bombay cat sitting on a table

Black cats have been the unfortunate subjects of an age-old superstition that they bring misfortune. This reputation means that we often see Halloween decorations in the shape of black cats and some people are still wary about crossing paths with one. When you meet a black cat, though, you may ponder the question “how on Earth can these sweet cats be associated with bad luck?”.

In this post, we take a trip back in time, explore the origins of the old folk tale that black cats bring bad luck, and hopefully change your mind about black cats if you feel uneasy about them!

Black Cats Bring Bad Luck: Origins

In ancient times, cats, regardless of color, had it pretty good! In ancient Egypt, cats were considered divine symbols, which is why their image can be seen in so many pieces of ancient Egyptian art.

To the ancient Egyptians, cats were the carriers of magical, even God-like qualities, and this made them significant in both the day-to-day lives of ancient Egyptians and in the afterlife. In addition, they were held in high esteem for their pest control capabilities.

In ancient Greece, cats also enjoyed the status of being associated with the goddess Hectate, who was the goddess of sorcery. These associations with magic and sorcery may well have been the catalysts for opinions on cats changing for the worse when Christianity arrived in Europe.

When Christianity began to become more widespread, cats’ reputation as being symbols of good fortune changed to one of being associated with paganism and sorcery—and of evil.

black norwegian forest cat sitting on grass
Image courtesy of Shutterstock

Pope Gregory IX Declares Black Cats Evil

In the 13th century, things went from bad to worse for black cats in particular. Pope Gregory IX issued a document entitled “Vox in Rama”, which accused black cats of being allied with Satan. The same document claimed that Satan himself was part-cat and would sometimes fully amalgamate into one when partaking in satanic rituals.

As you can imagine, this invoked a great deal of fear and superstition and resulted in the killing of many black cats. Because of the link between Satan and witchcraft, this also paved the way for witch-hunts to become a thing later down the line.

Black Cats and Witch-Hunts

Today, it is understood that traditional ideas about witchcraft being an evil way of life had no basis in truth. It was rather based on a deep affinity for nature, which meant animals, too. This is why those who lived such a lifestyle often kept cats as pets.

In its struggle for power, people with such inclinations were viewed as a threat to the world the powers at the time were trying to shape. Thus, people were taught to fear those who kept cats as pets.

When suspicions surrounding witches became more and more intense, black cat ownership alone was enough for a person to be considered a witch and more often than not led to their execution. As a result of such persecution, black cats began to disappear across Europe. It wasn’t until later centuries that fears about black cats began to die down.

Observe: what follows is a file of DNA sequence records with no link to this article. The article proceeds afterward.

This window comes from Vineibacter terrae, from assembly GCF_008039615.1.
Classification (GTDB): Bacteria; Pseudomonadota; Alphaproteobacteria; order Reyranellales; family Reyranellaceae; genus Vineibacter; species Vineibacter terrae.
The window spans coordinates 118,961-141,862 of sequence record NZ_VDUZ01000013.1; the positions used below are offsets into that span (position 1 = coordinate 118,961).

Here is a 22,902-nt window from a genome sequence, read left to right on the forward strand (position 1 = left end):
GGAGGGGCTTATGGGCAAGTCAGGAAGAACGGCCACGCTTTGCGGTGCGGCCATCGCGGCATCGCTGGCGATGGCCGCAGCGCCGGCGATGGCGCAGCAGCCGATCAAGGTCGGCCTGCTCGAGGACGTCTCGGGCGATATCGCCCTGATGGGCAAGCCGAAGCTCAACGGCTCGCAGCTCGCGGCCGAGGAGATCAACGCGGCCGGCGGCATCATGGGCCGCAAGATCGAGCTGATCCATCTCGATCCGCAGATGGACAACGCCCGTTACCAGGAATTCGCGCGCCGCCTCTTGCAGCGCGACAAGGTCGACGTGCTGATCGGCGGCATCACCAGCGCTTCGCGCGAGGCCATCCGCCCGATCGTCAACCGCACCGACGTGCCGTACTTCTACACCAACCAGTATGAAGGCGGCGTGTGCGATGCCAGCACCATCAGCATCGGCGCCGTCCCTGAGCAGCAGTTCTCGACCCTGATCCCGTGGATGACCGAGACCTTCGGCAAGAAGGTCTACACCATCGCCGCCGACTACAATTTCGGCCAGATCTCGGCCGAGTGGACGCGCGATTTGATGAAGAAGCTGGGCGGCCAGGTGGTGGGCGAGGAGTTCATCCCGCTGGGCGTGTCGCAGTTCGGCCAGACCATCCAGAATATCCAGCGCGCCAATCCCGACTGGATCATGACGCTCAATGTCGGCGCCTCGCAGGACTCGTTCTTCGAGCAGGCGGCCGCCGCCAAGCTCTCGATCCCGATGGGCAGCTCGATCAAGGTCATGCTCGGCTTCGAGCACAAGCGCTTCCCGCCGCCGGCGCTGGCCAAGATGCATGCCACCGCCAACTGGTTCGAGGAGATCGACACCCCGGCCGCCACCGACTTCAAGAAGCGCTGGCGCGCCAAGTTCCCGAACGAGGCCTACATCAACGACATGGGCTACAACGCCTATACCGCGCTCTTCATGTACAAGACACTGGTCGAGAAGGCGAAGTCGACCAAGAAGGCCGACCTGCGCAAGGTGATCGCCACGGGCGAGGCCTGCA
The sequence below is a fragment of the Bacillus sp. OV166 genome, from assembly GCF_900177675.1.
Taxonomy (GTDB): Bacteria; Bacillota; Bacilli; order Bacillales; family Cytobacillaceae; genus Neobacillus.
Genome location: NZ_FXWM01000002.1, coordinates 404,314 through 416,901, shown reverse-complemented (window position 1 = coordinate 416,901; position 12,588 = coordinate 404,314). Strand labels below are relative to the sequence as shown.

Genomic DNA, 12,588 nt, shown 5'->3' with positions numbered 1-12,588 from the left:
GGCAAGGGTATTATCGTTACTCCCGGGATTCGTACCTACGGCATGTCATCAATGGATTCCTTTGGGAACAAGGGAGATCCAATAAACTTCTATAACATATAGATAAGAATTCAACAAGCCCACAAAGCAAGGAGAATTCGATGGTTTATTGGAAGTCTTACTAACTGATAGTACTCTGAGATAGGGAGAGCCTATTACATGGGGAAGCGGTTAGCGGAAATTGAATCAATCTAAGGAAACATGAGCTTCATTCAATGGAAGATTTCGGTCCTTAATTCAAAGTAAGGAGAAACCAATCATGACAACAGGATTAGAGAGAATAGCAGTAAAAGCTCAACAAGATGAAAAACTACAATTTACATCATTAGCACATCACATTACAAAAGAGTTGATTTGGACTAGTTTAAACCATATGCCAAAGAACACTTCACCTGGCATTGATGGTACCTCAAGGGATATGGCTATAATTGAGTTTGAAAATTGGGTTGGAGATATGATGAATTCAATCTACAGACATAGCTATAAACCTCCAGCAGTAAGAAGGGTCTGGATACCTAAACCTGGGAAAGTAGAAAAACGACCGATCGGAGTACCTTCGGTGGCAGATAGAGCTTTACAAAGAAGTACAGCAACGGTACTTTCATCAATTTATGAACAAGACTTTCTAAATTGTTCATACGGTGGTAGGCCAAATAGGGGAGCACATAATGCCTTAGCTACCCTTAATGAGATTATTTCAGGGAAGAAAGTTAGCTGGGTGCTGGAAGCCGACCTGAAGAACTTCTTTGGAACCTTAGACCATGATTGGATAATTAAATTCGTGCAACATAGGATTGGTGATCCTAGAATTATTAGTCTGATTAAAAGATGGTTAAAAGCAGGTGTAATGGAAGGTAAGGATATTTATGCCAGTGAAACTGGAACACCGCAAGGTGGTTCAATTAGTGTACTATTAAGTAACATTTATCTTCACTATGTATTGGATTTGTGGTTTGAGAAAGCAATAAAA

Black Cats in the 21st Century

For many people today, all the superstitions and suspicions surrounding black cats are merely the stuff of legends and have no impact on their love for their gorgeous, shiny furbabies. Some even prefer to believe in the other side of the argument—that black cats are, in fact, lucky and bring great fortune to our lives!

Unfortunately, though, some people still regard black cats with suspicion to this day, and black cats make up the largest population of cats waiting for rehoming at adoption centers as a result. If you, like many others, have a penchant for beautiful ebony cats and are considering adopting one, you’ll likely have no trouble finding one in a shelter.

black persian cat walking on grass
Image courtesy of Pixabay

What Other Superstitions Surround Black Cats?

The ways in which black cats have aroused suspicion throughout history have manifested differently in different times and cultures. Here are some examples:

  • Sailors feared black cats stowing away on their ships as there was once a superstition that this would cause a future sinking.
  • By contrast, some sailors—particularly in England—believed that a well-treated black cat would bring about the perfect weather for traveling by sea.
  • In Japan, a black cat crossing your path is a sign of good luck.
  • According to a Scottish superstition, a black cat showing up at your door means your fortunes are going to rise.
  • A superstition in the south of France is that if you take good care of a black cat, they will bring you good luck in return.
  • Having a black cat in the audience on the first night of a play was once said to result in that play going smoothly.

Final Thoughts

Black cats being considered unlucky stemmed from religious fervor in the 13th century. As a result, throughout history, black cats have been abused, feared, and even killed—it’s clear now that black cats have long been on the receiving end of misfortune rather than being the ones bringing it to others!

If you had any superstitions about black cats, we hope that we’ve been able to put your mind at ease! There’s nothing scary about black cats. Like all cats, they have unique personalities that are in no way determined by their color or breed and make wonderful companions for loving cat parents.

Featured Image Credit: Pixabay